Title Spatio-temporal variability of drop size distribution 
Description This database provides the temporal variability of drop size distributions profiles over ARM sites equipped with dual frequency Doppler radars 
Type Of Material Database/Collection of data 
Year Produced 2016 
Provided To Others? Yes  
Impact The characterization of the spatio-temporal variability of the drop size distribution will help in refining satellite rainfall retrievals. This database has already been used to validate an assimilation method for the study of drop size distribution (Mercier, F., Chazottes, A., Barthès, L., and Mallet, C.: 4-D-VAR assimilation of disdrometer data and radar spectral reflectivities for raindrop size distribution and vertical wind retrievals, Atmos. Meas. Tech., 9, 3145-3163, doi:10.5194/amt-9-3145-2016, 2016) 
Description Clermont University (France) 
Organisation Blaise Pascal University
Department Laboratory of Physical Meteorology
Country France 
Sector Academic/University 
PI Contribution We provided retrievals of the vertical variability of rain microphysical parameters for a squall line observed over Oklahoma.
Collaborator Contribution They ran WRF simulations of the case study and performed sensitivity studies on the parametrization of rain microphysics in order to explain discrepancies with observations.
Impact The intercomparison of rain properties shows that the most used microphysical schemes of the WRF model can not reproduce observations. A paper is in preparation.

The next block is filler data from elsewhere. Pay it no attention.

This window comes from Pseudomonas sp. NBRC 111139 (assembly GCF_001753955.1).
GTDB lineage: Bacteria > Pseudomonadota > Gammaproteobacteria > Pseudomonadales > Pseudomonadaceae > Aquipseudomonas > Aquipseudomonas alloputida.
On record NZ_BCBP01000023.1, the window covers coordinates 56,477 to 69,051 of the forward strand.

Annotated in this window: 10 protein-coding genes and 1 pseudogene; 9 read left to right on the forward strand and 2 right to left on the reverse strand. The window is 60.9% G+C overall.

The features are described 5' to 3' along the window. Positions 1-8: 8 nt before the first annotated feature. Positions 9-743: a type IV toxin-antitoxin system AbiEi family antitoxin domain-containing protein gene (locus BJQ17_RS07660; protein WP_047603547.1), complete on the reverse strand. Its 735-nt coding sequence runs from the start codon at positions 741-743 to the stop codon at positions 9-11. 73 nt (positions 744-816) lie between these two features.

Start Year 2016
Description StonyBrook and ARM collaborators 
Organisation Stony Brook University
Department School of Marine and Atmospheric Sciences
Country United States 
Sector Academic/University 
PI Contribution We have been involved in analysing ARM datasets of multifrequency Doppler observations
Collaborator Contribution They have provided expertise in the quality control and calibration of radar data and their own retrieval
Impact Tridon F. and Battaglia, A., P. Kollias and E. Luke, Rain retrieval from dual-frequency radar Doppler spectra: validation and potential for a midlatitude precipitating case study, 2017, QJRMS, doi:10.1002/qj.3010 Kneifel, S., Kollias, P., Battaglia, A., Leinonen, J., Maahn, M., Kalesse, H., Tridon, F., First observations of triple-frequency radar Doppler spectra in snowfall: Interpretation and applications, Geophys. Res. Lett., 2016, 43, doi: 10.1002/2015GL067618. 49. F Tridon, A Battaglia, Dualfrequency radar Doppler spectral retrieval of rain drop size distributions and entangled dynamics variables, Journal of Geophysical Research: Atmospheres, 10.1002/2014JD023023
Start Year 2014